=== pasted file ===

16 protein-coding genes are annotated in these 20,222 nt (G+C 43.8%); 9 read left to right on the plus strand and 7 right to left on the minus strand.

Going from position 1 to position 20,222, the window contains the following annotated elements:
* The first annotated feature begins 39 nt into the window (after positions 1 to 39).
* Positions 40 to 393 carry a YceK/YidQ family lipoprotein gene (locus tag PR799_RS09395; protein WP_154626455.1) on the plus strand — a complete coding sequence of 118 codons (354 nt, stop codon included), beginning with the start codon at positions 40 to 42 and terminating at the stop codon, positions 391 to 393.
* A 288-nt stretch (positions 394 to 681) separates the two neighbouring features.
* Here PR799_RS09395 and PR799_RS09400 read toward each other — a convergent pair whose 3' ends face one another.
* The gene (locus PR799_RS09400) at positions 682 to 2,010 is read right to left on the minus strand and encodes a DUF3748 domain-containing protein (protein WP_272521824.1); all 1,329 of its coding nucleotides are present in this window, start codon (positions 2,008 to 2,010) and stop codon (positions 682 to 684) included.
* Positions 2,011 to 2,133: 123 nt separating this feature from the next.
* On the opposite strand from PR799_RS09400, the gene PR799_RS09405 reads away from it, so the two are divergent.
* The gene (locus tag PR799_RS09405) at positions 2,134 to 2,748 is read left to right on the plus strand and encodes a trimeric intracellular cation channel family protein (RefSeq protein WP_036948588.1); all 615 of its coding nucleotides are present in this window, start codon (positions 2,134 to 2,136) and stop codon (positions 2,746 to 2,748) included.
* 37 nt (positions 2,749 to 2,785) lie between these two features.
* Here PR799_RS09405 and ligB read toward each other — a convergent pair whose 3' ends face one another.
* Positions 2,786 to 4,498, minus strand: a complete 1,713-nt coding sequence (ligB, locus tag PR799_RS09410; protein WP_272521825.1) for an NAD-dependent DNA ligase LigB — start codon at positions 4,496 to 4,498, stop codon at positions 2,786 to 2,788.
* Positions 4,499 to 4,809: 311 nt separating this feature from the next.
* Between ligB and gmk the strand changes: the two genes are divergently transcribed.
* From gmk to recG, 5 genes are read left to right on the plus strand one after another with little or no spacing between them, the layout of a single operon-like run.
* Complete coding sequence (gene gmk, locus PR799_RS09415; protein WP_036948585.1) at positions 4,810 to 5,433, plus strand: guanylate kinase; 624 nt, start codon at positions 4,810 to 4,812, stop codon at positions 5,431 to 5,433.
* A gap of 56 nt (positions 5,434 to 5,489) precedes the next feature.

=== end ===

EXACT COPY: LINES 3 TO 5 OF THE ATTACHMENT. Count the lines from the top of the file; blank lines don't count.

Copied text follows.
* The first annotated feature begins 39 nt into the window (after positions 1 to 39).
* Positions 40 to 393 carry a YceK/YidQ family lipoprotein gene (locus tag PR799_RS09395; protein WP_154626455.1) on the plus strand — a complete coding sequence of 118 codons (354 nt, stop codon included), beginning with the start codon at positions 40 to 42 and terminating at the stop codon, positions 391 to 393.
* A 288-nt stretch (positions 394 to 681) separates the two neighbouring features.